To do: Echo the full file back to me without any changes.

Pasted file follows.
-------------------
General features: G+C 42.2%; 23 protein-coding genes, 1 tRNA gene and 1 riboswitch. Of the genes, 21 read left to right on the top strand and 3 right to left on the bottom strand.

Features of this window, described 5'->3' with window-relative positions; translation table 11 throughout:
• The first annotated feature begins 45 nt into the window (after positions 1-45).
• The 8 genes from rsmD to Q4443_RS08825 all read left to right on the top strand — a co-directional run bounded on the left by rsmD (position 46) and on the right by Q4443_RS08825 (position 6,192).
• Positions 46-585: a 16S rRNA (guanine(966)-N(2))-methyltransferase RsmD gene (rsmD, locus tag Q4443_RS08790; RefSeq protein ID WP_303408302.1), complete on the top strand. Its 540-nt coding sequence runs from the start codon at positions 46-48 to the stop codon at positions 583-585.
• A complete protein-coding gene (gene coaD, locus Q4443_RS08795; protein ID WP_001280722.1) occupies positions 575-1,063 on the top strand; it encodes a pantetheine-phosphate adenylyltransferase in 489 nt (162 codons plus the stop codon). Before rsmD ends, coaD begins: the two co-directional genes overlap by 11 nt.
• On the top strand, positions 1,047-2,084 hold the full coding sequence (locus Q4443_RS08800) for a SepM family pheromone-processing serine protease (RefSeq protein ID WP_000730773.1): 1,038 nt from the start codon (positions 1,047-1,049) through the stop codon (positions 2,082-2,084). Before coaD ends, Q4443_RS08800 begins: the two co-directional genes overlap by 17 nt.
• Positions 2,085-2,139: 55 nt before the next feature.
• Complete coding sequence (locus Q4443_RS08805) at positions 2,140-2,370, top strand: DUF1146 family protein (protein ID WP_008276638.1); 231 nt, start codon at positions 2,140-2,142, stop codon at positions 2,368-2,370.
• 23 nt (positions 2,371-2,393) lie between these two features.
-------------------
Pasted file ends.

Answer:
General features: G+C 42.2%; 23 protein-coding genes, 1 tRNA gene and 1 riboswitch. Of the genes, 21 read left to right on the top strand and 3 right to left on the bottom strand.

Features of this window, described 5'->3' with window-relative positions; translation table 11 throughout:
• The first annotated feature begins 45 nt into the window (after positions 1-45).
• The 8 genes from rsmD to Q4443_RS08825 all read left to right on the top strand — a co-directional run bounded on the left by rsmD (position 46) and on the right by Q4443_RS08825 (position 6,192).
• Positions 46-585: a 16S rRNA (guanine(966)-N(2))-methyltransferase RsmD gene (rsmD, locus tag Q4443_RS08790; RefSeq protein ID WP_303408302.1), complete on the top strand. Its 540-nt coding sequence runs from the start codon at positions 46-48 to the stop codon at positions 583-585.
• A complete protein-coding gene (gene coaD, locus Q4443_RS08795; protein ID WP_001280722.1) occupies positions 575-1,063 on the top strand; it encodes a pantetheine-phosphate adenylyltransferase in 489 nt (162 codons plus the stop codon). Before rsmD ends, coaD begins: the two co-directional genes overlap by 11 nt.
• On the top strand, positions 1,047-2,084 hold the full coding sequence (locus Q4443_RS08800) for a SepM family pheromone-processing serine protease (RefSeq protein ID WP_000730773.1): 1,038 nt from the start codon (positions 1,047-1,049) through the stop codon (positions 2,082-2,084). Before coaD ends, Q4443_RS08800 begins: the two co-directional genes overlap by 17 nt.
• Positions 2,085-2,139: 55 nt before the next feature.
• Complete coding sequence (locus Q4443_RS08805) at positions 2,140-2,370, top strand: DUF1146 family protein (protein ID WP_008276638.1); 231 nt, start codon at positions 2,140-2,142, stop codon at positions 2,368-2,370.
• 23 nt (positions 2,371-2,393) lie between these two features.